Anderson worked for Kelly Automotive for 18 years handling the financing for new auto loans.
"If I was stuck at my desk, he'd put on an apron and bring me lunch," Anderson says. "Once I told him that I was having trouble paying my college tuition and he wrote me a check so I could stay in school."
The 66-year old father of four, served on the Butler School Board from 1992-1995, sat on the board of the Housing Authority of Butler County, the Redevelopment Authority of Butler County, and even the local Boy Scout Council. In 2001 the Mayor of Butler declared Oct. 26 "Mike Kelly Day" for his local civic and charitable efforts. When the powers that be tapped him to run against Democrat Kathy Dahlkemper in 2009, he was in his third year as a member of the Butler City Council.
"I met Mike the first time when I was working for Congressman English," recalls Brad Moore. "If you needed to get something done in Butler, you called Mike Kelly."
Kelly graduated from Butler High School in 1966, where one might imagine him as the quintessential charismatic jock. He likely won over most of his teachers with a big grin and a nice comment about their appearance, much in the same way he interacts with constituents today when he visits the Albion Fair or a lunch for truck drivers. He attended Notre Dame University on a football scholarship and graduated in 1970, when he returned home to join the family business.
Mike Kelly Automotive is a multi-brand auto franchise in Butler. His father started the business in 1953 and he took it over in the 1990s.
His success in both athletics and in the car business is a big part of his rhetorical success in politics, locally and nationally. In fact, it shapes his political identity.
Speaking about the passage of the federal budget during a House session in his first term, Kelly said, "'I can't believe you guys put yourselves behind the eight ball.' That's what my football coaches used to say whenever our team botched a play...I'd like to say to our friends in the Senate, 'I can't believe you folks have put us behind the eight ball...' Passing a budget is the responsibility that the Congress has and the Senate leadership has taken a knee."
In his first term, Kelly frequently used automotive metaphors like "getting under the hood" and "tearing things apart to see what's wrong" when referring to his work in Congress. It was a simple way to describe what he thought he would be doing in his new role in Congress.
Now as he campaigns for what seems to be a guaranteed third term in the House of Representatives, Kelly still talks about governmental operations as a business. He still correlates his work in Washington to his "time on the blacktop" or "in the showroom" selling cars in Butler, Pa., but his rhetoric has evolved.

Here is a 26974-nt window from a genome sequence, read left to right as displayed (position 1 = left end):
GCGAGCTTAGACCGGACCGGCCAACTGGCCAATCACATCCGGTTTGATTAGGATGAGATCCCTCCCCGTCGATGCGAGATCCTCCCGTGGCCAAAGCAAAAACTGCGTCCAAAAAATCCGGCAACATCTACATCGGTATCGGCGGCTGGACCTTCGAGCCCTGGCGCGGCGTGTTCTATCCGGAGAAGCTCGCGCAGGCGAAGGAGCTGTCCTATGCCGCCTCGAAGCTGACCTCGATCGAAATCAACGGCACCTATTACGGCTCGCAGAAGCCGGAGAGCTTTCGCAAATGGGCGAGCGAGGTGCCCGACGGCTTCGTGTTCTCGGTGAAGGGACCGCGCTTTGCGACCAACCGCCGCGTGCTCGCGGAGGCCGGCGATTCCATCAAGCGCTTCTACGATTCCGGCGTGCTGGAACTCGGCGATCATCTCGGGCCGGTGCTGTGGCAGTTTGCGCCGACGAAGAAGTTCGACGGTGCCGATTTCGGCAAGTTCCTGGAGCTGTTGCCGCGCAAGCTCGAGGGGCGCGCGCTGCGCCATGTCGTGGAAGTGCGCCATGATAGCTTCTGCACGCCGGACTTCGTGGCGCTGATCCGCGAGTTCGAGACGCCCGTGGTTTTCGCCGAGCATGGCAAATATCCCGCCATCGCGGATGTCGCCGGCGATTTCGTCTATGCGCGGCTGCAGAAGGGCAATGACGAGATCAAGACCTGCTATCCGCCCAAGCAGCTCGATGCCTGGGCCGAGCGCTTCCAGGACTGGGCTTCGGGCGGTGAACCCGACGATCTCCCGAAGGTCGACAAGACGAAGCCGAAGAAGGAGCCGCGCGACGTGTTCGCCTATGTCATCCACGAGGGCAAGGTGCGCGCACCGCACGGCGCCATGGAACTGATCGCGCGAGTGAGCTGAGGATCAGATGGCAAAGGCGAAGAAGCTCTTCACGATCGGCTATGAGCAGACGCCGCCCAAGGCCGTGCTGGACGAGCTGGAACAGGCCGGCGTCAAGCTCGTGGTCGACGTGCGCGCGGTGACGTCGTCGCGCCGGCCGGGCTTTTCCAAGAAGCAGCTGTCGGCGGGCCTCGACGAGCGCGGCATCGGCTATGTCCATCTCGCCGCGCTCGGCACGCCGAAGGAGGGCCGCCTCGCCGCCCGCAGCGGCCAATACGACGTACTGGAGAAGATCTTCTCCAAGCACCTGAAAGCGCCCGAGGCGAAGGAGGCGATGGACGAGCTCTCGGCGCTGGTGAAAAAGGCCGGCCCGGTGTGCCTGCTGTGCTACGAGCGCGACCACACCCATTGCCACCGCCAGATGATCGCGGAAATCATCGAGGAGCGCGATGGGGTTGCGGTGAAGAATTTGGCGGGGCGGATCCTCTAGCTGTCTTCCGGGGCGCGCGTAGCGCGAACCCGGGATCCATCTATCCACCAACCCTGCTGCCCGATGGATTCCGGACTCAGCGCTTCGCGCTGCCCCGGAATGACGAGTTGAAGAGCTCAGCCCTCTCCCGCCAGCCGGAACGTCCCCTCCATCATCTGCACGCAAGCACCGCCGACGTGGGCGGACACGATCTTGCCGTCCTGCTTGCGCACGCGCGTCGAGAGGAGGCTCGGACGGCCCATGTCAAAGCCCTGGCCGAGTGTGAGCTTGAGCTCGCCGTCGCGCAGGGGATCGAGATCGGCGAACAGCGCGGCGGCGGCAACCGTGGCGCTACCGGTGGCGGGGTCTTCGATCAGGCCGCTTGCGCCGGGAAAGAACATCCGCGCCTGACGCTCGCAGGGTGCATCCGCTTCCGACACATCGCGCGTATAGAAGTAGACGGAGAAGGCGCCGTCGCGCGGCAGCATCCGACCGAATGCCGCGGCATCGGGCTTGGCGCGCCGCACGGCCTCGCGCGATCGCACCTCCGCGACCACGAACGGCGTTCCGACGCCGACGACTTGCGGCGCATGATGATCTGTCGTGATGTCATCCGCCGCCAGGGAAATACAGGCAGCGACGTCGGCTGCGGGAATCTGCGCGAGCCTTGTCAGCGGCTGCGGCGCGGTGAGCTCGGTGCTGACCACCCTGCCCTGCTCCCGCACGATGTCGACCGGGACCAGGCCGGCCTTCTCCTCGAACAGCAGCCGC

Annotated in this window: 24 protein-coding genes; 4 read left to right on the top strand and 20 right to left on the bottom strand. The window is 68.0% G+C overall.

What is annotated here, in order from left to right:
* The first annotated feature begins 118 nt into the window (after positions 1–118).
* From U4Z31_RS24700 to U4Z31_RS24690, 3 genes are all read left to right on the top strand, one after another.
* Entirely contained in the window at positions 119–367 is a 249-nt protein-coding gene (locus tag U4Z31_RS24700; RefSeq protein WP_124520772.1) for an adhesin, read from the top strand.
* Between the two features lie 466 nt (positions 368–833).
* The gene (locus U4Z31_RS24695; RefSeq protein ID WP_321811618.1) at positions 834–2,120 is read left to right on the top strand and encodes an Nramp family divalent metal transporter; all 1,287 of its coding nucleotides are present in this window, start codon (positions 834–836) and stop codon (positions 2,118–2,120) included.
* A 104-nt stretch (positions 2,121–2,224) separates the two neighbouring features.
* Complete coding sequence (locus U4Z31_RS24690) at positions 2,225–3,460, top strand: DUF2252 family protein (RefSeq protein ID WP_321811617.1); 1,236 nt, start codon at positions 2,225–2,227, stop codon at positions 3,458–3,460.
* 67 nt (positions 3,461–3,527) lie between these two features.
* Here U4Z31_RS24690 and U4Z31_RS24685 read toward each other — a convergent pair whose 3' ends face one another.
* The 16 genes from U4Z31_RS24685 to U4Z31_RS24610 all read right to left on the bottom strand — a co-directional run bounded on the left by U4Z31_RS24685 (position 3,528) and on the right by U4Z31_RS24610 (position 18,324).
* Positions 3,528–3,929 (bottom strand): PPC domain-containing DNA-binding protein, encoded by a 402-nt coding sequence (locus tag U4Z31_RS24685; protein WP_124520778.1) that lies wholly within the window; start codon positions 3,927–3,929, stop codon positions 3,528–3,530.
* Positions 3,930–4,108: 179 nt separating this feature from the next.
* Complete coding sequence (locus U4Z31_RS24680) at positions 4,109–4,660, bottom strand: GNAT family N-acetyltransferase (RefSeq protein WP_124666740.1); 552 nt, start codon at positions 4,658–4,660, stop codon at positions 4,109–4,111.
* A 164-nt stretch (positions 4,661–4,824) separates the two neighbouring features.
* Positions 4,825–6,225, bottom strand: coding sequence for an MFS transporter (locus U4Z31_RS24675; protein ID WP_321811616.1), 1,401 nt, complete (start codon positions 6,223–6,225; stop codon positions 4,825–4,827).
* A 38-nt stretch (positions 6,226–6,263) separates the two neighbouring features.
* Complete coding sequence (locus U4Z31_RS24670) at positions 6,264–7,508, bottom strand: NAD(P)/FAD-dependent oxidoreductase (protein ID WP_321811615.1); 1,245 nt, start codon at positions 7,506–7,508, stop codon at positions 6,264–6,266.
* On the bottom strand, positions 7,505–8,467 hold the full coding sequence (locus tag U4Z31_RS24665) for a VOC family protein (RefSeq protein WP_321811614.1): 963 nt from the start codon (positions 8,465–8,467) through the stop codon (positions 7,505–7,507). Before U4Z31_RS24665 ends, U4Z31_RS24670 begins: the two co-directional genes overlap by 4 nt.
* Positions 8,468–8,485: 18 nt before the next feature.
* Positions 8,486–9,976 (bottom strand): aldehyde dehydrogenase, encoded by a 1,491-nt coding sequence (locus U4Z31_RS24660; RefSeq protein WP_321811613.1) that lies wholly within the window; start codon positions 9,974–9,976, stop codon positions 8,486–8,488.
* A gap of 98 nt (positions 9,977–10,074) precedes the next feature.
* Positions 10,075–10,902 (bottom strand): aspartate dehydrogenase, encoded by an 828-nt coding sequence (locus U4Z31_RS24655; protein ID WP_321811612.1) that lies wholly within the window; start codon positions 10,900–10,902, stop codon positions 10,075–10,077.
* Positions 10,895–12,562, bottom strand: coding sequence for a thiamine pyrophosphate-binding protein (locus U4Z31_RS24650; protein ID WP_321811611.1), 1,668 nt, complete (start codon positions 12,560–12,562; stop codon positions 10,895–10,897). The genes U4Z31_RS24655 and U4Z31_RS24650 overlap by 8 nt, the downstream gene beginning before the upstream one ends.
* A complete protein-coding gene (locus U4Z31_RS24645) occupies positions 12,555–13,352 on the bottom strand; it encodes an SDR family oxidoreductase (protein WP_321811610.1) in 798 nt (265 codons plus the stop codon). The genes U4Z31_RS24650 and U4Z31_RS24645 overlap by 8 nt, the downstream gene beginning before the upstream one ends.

In the last year, he has more or less abandoned the soft metaphors for anecdotes in which he recalls the names of people who work for him and people with whom he's done business, like when he complained about governmental "red tape" during a legislative session by talking about a manager at Kelly Automotive, who told him how expensive the tape they used in automotive repairs had become.
It's this – often mismatched – simplification of complex issues and his reliance on party line platitudes that has made him a conservative media darling. He's appeared on Fox News sixty-six times, giving the junior congressman a major national presence.
In Kelly's personal narrative, he was motivated to enter the national political fray in 2009 because of the federal government's bailout of the American auto industry the year before.
"It was a wake-up call," Kelly told Steve Scully on C-SPAN in 2010.
President George W. Bush provided an initial infusion of $50 Billion to keep the American auto industry – and specifically General Motors – from shuttering its factories permanently in 2008.
If GM had closed, it would have meant the loss of nearly 2 million jobs, according to the Center for Automotive Research. If the entire industry came to a halt, it would have meant the loss of nearly 5 million jobs.
When President Obama came into office in 2009, his administration initiated a restructuring of GM, which included the closing of several GM affiliated dealerships.
Kelly calls this "a call to action for his generation."
The Kelly Automotive Cadillac franchise was on the list.
Kelly Automotive took legal action against GM, settled the claim, and kept the Cadillac dealership. But it forever cemented his campaign against the ills of "big government." It's a recurrent theme in fiery speeches on the House floor, during campaign stops, and at Republican rallies in Washington and Pennsylvania.
Mr. Kelly Goes to Washington
The car dealerships have been lucrative for the Congressman. His net worth is between $8 million and $20 million, making him the 39th richest person in Congress in 2012, according to the Center for Responsive Politics.
Personal financial disclosures are reported in income ranges, so detailed information is not available. Nevertheless, members of Congress are required to disclose outside earned income over $200 and investment assets over $1,000.
Kelly's income, outside of his $174,000 government salary, comes primarily from investments.